LGBTQ+

Stonewall: Eric Marcus Details the Historic Turning Point for Gay Liberation

Eric Marcus, founder and host of “making Gay History,” explained how LGBTQ+ people stood up to police abuse and made history at Stonewall in 1969.

“During this particular period in the late ‘60s there was a lot of pressure on gay people,” he explained. “You could not be out at your job. Landlords didn’t want to rent to homosexuals. And we were considered sick. The American Psychiatric Association listed homosexuality as a mental illness. And there was a lot of pressure on the gay bars, lots of them raided and shut down by the police.”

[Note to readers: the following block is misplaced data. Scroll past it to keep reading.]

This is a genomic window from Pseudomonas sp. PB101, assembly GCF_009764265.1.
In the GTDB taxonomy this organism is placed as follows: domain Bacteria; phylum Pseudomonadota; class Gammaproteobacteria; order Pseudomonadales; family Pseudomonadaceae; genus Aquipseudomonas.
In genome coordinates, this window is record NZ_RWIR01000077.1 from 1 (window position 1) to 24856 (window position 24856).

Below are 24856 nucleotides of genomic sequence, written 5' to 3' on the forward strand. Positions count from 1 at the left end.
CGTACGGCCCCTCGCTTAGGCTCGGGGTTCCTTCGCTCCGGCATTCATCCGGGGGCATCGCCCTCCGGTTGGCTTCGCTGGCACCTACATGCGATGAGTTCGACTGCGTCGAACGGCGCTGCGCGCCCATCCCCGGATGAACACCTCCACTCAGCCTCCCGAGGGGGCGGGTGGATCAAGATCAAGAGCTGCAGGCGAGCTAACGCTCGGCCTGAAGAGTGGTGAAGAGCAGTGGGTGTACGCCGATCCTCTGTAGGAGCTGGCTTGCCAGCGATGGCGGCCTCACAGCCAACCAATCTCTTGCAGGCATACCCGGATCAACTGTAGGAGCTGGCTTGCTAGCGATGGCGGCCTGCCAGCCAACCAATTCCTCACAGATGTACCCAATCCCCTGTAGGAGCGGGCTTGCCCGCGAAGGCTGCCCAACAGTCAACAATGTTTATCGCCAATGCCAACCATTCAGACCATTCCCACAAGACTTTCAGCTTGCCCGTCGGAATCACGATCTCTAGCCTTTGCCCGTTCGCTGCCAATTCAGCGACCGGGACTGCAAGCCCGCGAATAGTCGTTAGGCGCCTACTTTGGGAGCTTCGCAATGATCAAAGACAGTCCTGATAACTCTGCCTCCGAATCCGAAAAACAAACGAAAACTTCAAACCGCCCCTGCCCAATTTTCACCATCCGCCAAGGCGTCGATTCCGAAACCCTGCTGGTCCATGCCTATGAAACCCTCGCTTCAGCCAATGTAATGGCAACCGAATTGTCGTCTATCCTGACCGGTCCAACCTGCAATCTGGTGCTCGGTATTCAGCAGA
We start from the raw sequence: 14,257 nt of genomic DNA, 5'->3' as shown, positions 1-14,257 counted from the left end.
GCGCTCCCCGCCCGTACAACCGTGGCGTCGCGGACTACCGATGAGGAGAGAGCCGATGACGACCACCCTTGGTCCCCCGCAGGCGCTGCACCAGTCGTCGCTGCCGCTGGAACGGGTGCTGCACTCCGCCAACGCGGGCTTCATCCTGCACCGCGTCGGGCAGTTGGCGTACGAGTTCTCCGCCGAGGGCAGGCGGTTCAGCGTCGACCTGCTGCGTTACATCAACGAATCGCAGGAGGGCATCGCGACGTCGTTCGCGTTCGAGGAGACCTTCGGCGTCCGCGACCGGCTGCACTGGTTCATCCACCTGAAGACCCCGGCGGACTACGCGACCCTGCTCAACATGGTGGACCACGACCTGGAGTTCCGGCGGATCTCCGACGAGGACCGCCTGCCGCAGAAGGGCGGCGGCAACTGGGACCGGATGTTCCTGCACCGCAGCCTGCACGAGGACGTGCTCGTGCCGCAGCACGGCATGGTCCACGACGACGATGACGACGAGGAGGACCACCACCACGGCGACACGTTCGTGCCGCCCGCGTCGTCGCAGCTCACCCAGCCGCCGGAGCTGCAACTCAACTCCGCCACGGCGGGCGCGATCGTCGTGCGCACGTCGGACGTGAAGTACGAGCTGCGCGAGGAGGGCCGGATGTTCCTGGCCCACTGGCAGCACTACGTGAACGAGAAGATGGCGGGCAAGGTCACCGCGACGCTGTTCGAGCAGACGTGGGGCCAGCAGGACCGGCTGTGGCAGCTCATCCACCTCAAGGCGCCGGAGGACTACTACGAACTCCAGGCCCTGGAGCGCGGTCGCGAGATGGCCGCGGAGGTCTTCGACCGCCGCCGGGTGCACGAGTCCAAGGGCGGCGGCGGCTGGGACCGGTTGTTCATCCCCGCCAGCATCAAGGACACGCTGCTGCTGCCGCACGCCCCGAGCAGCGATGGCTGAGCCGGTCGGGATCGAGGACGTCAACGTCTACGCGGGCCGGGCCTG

One night when police raided the Stonewall Inn, the patrons fought back. The Stonewall Inn is an LGBTQ+ bar in New York’s Greenwich Village. Police had raided the bar the night before, and the owners said that they would be open the next night. When they came back, the patrons weren’t willing to back down.

“There were fully, armored police—masks, shields, batons. And I think of those brave kids out there that night and I so admire them and honor them for what they did and their courage, Marcus said. “And instead of the police chasing gay people, gay people were chasing the police.”

Marcus; advice to future LGBTQ+ historians is to learn about its expansive history from the people who helped create it.

“There are thousands and thousands of people out there now who are in their 60s, 70s, and 80s who are eager to tell their stories, to share their stories, particularly with young people,” he said. “So go out there and record those stories.”